Zambia: President Edgar Lungu Pardons Gay Couple And Over 2,900 Other Prisoners

Zambia’s President Edgar Lungu on Monday pardoned two men who were sentenced to 15 years in prison in November over unnatural acts, reported Reuters. The amnesty was granted to commemorate Freedom Day celebration in Africa.

The 39-year old Japhet Chataba and 31-year old Steven Samba were sentenced at the end of 2019 by a Lusaka High Court judge for 15 years in prison after they were caught having sex in 2017 which was against the order of nature. The men’s persecution drew criticism from then US ambassador Daniel Foote. At that time, Foote said he was horrified by the court’s decision, arousing harsh response in conservative Zambia.

The U.S recalled its ambassador from Zambia after President Lungu said the ambassador was no longer welcomed in the country.

 The two were among nearly 3,000 inmates pardoned by President Lungu last Friday.

Notably, Zambia is a deeply conservative country where homosexual acts are considered illegal. The country does not explicitly prohibit homosexual relations, but its Constitution does not allow for “any carnal relations against natural order.”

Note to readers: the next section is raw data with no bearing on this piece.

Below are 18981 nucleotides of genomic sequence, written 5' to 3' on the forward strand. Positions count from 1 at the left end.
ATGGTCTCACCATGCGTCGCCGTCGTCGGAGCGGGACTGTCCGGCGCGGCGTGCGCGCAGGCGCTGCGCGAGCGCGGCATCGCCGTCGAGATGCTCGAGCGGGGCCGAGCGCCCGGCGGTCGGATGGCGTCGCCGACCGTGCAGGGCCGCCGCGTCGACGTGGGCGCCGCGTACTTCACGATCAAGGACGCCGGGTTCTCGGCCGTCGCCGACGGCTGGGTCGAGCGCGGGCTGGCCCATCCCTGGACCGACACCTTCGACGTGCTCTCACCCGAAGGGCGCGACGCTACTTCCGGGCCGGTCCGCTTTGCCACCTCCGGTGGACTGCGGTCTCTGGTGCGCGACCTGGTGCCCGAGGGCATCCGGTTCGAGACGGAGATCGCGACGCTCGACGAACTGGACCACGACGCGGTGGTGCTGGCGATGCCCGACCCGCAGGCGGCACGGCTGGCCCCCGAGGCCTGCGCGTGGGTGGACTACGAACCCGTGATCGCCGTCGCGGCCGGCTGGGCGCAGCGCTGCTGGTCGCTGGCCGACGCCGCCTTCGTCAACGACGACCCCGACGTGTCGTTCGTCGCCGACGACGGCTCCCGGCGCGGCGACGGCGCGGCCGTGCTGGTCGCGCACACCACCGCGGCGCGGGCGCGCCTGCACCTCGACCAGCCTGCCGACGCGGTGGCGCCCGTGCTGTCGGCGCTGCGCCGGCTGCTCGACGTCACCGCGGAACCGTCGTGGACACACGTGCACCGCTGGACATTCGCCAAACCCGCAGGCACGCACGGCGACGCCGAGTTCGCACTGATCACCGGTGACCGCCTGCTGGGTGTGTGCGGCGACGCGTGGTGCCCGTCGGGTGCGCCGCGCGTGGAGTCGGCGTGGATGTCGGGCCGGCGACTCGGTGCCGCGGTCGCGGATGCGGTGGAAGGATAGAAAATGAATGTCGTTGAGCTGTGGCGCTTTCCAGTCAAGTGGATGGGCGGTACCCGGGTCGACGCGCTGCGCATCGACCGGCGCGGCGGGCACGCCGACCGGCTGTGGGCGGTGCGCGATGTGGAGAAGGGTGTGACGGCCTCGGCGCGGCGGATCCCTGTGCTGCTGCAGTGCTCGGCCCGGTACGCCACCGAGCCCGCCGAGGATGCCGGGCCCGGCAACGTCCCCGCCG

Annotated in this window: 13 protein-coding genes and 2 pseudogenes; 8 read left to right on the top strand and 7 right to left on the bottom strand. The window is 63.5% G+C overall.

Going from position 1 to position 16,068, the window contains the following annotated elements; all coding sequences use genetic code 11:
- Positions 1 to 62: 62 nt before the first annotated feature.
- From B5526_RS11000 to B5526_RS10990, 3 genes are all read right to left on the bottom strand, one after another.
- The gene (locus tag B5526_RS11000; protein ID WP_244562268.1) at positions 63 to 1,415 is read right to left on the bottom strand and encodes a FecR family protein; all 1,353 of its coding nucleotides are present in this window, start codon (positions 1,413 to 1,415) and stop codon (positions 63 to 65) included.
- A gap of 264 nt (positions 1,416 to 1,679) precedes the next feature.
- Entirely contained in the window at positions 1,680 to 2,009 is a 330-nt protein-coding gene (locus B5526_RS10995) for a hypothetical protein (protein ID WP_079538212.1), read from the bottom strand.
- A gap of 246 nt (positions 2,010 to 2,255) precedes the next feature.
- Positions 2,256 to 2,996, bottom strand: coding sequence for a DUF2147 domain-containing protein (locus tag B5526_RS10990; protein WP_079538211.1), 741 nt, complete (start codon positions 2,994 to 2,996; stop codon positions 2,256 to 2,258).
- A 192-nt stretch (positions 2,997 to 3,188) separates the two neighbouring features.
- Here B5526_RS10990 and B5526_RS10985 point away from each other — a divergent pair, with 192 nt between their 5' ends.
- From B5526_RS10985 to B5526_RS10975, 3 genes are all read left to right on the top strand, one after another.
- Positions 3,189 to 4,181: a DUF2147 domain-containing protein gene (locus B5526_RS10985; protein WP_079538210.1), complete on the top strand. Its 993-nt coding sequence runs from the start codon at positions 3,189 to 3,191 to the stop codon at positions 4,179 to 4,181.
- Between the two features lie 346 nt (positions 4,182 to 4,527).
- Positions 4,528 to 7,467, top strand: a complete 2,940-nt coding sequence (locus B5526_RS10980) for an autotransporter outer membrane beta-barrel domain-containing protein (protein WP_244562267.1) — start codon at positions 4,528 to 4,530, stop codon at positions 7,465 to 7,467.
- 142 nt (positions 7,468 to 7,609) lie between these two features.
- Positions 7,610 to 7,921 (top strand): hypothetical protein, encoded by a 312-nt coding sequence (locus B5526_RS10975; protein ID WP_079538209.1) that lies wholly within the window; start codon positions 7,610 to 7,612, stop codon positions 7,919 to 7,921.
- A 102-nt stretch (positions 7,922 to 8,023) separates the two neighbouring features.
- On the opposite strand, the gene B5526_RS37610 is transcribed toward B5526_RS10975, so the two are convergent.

In fact, most of the African countries consider same-sex relationships as taboo and gay sex as a crime, with punishments ranging from imprisonment to death.

Over the past decade, several African countries have come into conflict with Western countries over LGBT rights. The Obama administration cut monetary aid to Uganda and Malawi over their anti-homosexual laws and policies, although Western condemnation sometimes provokes African leaders into taking more hardline positions. The U.S. also provides hundreds of millions of dollars every year to Zambia in financial support.

Uganda announced plans in October last year for a bill that would impose the death penalty for gay sex but later backtracked under Western pressure as many western countries said they were monitoring the situation. The country overturned the Anti-Homosexuality Act in 2014, but gay sex still remains illegal.

Caroline Finnegan

A professionnal journalist for the past ten years, I cover global news and economic affairs for The Chief Observer.

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